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Electric car manufacturer Tesla is facing lawsuits contending the company failed to stop antigay and racial harassment.
Jorge Ferro, an assembly line worker at the Tesla plant in Fremont, Calif., has filed a wrongful-termination suit, claiming "he was taunted for being gay and threatened with violence," The Guardian reports. His supervisor called his clothes "gay tight" and told him, "Watch your back." He reported the harassment to a manager twice, after which a human resources representative took away his company ID, told him he had an "injury" preventing him from working and that there's "no place for handicapped people at Tesla."
The "injury," according to Ferro's lawyer, was a scar on his wrist from a 16-year-old injury that had no effect on his job duties, and in any case it would be illegal to fire him for a perceived disability. "This was just a BS reason to kick him out of the workplace," the lawyer, Chris Dolan, told The Guardian..
In a statement to the paper, Ferro said, "I knew that I had to stand up to make sure this did not happen to anyone else."
Tesla officials contended the company does not discriminate, telling The Guardian, "There is no company on earth with a better track record than Tesla, as they would have to have fewer than zero cases where an independent judge or jury has found a genuine case of discrimination."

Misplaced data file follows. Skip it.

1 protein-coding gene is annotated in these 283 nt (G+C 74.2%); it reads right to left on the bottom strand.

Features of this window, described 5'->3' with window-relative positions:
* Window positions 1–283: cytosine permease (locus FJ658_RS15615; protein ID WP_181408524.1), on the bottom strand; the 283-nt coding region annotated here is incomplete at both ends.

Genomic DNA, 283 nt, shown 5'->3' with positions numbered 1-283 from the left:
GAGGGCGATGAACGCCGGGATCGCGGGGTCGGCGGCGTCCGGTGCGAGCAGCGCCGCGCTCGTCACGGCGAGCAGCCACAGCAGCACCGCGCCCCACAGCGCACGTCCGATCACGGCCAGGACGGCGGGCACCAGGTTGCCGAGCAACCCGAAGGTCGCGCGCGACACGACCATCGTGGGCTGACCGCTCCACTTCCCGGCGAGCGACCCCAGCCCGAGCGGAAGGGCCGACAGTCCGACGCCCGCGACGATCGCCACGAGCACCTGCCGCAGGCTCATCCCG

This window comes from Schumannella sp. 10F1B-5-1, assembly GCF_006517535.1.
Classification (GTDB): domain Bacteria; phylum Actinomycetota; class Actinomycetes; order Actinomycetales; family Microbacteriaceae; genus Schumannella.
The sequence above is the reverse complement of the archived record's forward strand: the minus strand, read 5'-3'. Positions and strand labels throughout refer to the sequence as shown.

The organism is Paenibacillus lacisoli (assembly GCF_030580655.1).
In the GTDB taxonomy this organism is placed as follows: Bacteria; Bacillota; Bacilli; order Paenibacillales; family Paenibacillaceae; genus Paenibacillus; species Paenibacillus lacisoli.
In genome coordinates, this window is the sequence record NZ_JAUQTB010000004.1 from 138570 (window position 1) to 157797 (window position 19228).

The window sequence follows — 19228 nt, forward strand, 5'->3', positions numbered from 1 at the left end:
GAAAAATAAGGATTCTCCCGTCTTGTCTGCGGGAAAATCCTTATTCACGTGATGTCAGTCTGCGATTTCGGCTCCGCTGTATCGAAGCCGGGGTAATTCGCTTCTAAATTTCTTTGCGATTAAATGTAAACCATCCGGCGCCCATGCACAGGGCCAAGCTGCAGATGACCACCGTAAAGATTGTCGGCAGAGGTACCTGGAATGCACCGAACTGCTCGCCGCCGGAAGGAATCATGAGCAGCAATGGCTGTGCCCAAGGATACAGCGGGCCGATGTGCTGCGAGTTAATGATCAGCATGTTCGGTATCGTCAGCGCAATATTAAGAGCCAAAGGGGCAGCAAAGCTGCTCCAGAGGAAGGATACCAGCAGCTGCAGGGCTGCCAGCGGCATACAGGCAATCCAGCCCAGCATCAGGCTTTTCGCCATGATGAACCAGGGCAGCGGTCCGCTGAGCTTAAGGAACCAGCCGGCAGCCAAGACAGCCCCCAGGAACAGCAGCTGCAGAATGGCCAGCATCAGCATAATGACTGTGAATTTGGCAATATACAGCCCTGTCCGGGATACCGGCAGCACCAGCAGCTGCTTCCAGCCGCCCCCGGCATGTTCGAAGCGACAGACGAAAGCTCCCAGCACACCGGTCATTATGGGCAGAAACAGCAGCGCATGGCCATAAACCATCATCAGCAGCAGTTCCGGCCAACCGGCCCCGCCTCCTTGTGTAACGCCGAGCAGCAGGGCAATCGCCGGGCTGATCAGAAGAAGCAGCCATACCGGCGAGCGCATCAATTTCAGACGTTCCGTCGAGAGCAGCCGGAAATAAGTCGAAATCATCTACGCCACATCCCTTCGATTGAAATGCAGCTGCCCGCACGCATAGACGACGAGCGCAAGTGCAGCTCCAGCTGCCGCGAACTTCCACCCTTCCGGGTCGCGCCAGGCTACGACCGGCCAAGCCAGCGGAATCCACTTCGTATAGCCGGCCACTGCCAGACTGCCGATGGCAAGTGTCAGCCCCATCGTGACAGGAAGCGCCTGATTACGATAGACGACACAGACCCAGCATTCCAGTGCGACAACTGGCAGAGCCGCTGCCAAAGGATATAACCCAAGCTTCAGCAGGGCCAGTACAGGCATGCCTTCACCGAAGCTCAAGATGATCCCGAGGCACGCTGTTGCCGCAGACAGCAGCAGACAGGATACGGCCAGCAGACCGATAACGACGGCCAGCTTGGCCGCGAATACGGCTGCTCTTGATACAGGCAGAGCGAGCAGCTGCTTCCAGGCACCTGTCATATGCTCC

In another suit, Owen Diaz and his son Demetric, both black men, said they endured racist taunts, including the n word, and threats while working at Tesla. Demetric was dismissed after complaining, ostensibly for using his phone while on the assembly line, and his father quit after being threatened with demotion.
"It was disrespectful and humiliating," Owen Diaz told The Guardian. "It was just a feeling that no person should ever have to go through." Both he and his son had good performance records, he said. They were joined in the suit by a third employee.
Their attorney, Larry Organ, said Tesla founder Elon Musk should be able to provide a discrimination-free work environment. "He's a brilliant visionary," Organ told The Guardian. "You think that if he put his mind to this issue, it would be solved."
A Tesla spokesman said the company was not aware of the Diaz complaints until the suit was filed and questioned the lawyer's motivations, saying the suit was "timed to coincide with a carefully planned media blitz in an attempt to create a disingenuous narrative that was at odds with the facts" and that the "timing of these new claims and the manner in which they are being publicized is notable, particularly coming from the same attorney" who filed another racial discrimination suit earlier this year."
Organ, however, told The Guardian the plaintiffs had sought him out, not the other way around, and said of Tesla, "They want to frame this as if it's the greedy lawyer. Actually, what it's really about is the racist conduct."